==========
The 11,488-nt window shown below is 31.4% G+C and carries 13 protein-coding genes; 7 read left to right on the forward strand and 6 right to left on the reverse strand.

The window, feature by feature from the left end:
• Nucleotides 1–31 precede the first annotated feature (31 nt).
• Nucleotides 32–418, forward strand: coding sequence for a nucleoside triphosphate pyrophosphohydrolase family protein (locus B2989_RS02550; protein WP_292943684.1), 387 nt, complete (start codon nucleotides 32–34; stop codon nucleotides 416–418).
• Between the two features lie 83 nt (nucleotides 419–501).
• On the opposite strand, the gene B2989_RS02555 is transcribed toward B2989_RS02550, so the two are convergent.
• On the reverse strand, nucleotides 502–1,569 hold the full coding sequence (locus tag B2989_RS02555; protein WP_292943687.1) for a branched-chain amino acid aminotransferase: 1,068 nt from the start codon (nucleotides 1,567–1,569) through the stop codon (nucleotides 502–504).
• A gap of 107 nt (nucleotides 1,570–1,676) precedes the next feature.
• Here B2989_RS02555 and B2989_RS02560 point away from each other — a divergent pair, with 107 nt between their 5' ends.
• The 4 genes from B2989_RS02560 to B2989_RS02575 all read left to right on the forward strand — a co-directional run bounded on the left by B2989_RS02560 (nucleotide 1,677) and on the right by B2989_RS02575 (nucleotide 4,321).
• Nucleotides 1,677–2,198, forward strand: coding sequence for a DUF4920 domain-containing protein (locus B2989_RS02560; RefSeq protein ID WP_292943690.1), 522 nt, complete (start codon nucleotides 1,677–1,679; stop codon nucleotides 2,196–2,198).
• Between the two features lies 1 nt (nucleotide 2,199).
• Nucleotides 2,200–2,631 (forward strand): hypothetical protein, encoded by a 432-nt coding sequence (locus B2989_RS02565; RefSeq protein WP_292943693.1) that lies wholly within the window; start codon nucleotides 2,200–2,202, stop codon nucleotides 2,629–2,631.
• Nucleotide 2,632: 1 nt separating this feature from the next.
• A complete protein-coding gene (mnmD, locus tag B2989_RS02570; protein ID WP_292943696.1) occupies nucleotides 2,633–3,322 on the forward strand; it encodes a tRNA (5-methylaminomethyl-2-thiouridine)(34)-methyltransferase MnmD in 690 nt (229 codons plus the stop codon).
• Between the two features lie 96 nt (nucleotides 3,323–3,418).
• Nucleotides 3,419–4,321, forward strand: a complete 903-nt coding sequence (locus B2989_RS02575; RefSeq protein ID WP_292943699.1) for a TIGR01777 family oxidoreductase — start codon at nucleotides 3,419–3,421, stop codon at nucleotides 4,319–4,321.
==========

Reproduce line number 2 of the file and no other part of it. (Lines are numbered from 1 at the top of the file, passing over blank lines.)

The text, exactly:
The window, feature by feature from the left end: